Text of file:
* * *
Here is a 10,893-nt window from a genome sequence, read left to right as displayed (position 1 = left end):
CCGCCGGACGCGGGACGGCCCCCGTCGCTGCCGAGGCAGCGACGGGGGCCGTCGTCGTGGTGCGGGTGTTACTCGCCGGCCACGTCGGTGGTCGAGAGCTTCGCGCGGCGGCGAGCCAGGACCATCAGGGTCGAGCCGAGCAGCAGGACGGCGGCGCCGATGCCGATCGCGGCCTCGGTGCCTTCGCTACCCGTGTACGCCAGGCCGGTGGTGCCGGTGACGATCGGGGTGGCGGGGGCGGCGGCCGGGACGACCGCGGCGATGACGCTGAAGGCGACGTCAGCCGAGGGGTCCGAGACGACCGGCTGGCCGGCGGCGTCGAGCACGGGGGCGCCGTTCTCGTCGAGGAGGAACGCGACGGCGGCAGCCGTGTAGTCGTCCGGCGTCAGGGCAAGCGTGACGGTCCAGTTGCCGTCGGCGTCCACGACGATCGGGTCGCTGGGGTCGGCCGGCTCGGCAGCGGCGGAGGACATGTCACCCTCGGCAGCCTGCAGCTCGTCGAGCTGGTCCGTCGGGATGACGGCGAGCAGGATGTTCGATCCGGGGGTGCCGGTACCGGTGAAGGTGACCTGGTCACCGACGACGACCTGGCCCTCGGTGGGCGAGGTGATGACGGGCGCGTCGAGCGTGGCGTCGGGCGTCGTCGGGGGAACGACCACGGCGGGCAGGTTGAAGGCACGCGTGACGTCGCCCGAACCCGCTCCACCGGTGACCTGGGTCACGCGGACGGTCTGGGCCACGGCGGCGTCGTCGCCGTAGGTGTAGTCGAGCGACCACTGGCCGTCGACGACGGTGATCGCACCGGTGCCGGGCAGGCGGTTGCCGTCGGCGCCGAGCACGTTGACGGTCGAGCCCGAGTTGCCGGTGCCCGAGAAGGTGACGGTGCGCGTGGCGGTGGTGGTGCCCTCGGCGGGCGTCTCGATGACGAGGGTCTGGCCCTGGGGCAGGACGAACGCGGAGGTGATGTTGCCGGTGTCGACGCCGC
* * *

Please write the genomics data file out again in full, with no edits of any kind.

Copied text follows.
Here is a 10,893-nt window from a genome sequence, read left to right as displayed (position 1 = left end):
CCGCCGGACGCGGGACGGCCCCCGTCGCTGCCGAGGCAGCGACGGGGGCCGTCGTCGTGGTGCGGGTGTTACTCGCCGGCCACGTCGGTGGTCGAGAGCTTCGCGCGGCGGCGAGCCAGGACCATCAGGGTCGAGCCGAGCAGCAGGACGGCGGCGCCGATGCCGATCGCGGCCTCGGTGCCTTCGCTACCCGTGTACGCCAGGCCGGTGGTGCCGGTGACGATCGGGGTGGCGGGGGCGGCGGCCGGGACGACCGCGGCGATGACGCTGAAGGCGACGTCAGCCGAGGGGTCCGAGACGACCGGCTGGCCGGCGGCGTCGAGCACGGGGGCGCCGTTCTCGTCGAGGAGGAACGCGACGGCGGCAGCCGTGTAGTCGTCCGGCGTCAGGGCAAGCGTGACGGTCCAGTTGCCGTCGGCGTCCACGACGATCGGGTCGCTGGGGTCGGCCGGCTCGGCAGCGGCGGAGGACATGTCACCCTCGGCAGCCTGCAGCTCGTCGAGCTGGTCCGTCGGGATGACGGCGAGCAGGATGTTCGATCCGGGGGTGCCGGTACCGGTGAAGGTGACCTGGTCACCGACGACGACCTGGCCCTCGGTGGGCGAGGTGATGACGGGCGCGTCGAGCGTGGCGTCGGGCGTCGTCGGGGGAACGACCACGGCGGGCAGGTTGAAGGCACGCGTGACGTCGCCCGAACCCGCTCCACCGGTGACCTGGGTCACGCGGACGGTCTGGGCCACGGCGGCGTCGTCGCCGTAGGTGTAGTCGAGCGACCACTGGCCGTCGACGACGGTGATCGCACCGGTGCCGGGCAGGCGGTTGCCGTCGGCGCCGAGCACGTTGACGGTCGAGCCCGAGTTGCCGGTGCCCGAGAAGGTGACGGTGCGCGTGGCGGTGGTGGTGCCCTCGGCGGGCGTCTCGATGACGAGGGTCTGGCCCTGGGGCAGGACGAACGCGGAGGTGATGTTGCCGGTGTCGACGCCGC